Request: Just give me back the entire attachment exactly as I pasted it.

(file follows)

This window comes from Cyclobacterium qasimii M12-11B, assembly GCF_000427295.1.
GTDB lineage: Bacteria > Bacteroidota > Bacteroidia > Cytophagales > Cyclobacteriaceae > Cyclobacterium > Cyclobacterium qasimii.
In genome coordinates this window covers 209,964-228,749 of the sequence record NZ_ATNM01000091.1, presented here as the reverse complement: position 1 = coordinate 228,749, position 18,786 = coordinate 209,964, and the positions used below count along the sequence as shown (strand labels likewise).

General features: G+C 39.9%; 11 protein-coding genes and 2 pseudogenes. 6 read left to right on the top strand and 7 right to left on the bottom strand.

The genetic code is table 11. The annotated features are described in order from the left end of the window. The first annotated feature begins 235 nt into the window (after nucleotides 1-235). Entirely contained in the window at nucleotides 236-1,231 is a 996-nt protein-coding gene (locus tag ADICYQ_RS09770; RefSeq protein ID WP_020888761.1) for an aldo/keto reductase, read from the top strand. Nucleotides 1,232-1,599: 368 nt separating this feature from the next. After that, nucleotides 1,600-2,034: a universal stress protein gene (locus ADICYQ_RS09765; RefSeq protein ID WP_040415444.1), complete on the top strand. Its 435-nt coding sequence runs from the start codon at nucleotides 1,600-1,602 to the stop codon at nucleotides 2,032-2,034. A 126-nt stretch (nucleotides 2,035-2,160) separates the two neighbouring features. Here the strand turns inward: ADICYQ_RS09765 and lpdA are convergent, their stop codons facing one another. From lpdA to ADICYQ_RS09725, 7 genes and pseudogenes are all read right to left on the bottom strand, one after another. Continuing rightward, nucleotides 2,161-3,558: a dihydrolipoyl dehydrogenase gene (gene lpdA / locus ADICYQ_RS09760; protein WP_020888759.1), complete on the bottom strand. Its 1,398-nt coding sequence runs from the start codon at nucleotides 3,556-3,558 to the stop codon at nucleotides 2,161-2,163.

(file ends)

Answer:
This window comes from Cyclobacterium qasimii M12-11B, assembly GCF_000427295.1.
GTDB lineage: Bacteria > Bacteroidota > Bacteroidia > Cytophagales > Cyclobacteriaceae > Cyclobacterium > Cyclobacterium qasimii.
In genome coordinates this window covers 209,964-228,749 of the sequence record NZ_ATNM01000091.1, presented here as the reverse complement: position 1 = coordinate 228,749, position 18,786 = coordinate 209,964, and the positions used below count along the sequence as shown (strand labels likewise).

General features: G+C 39.9%; 11 protein-coding genes and 2 pseudogenes. 6 read left to right on the top strand and 7 right to left on the bottom strand.

The genetic code is table 11. The annotated features are described in order from the left end of the window. The first annotated feature begins 235 nt into the window (after nucleotides 1-235). Entirely contained in the window at nucleotides 236-1,231 is a 996-nt protein-coding gene (locus tag ADICYQ_RS09770; RefSeq protein ID WP_020888761.1) for an aldo/keto reductase, read from the top strand. Nucleotides 1,232-1,599: 368 nt separating this feature from the next. After that, nucleotides 1,600-2,034: a universal stress protein gene (locus ADICYQ_RS09765; RefSeq protein ID WP_040415444.1), complete on the top strand. Its 435-nt coding sequence runs from the start codon at nucleotides 1,600-1,602 to the stop codon at nucleotides 2,032-2,034. A 126-nt stretch (nucleotides 2,035-2,160) separates the two neighbouring features. Here the strand turns inward: ADICYQ_RS09765 and lpdA are convergent, their stop codons facing one another. From lpdA to ADICYQ_RS09725, 7 genes and pseudogenes are all read right to left on the bottom strand, one after another. Continuing rightward, nucleotides 2,161-3,558: a dihydrolipoyl dehydrogenase gene (gene lpdA / locus ADICYQ_RS09760; protein WP_020888759.1), complete on the bottom strand. Its 1,398-nt coding sequence runs from the start codon at nucleotides 3,556-3,558 to the stop codon at nucleotides 2,161-2,163.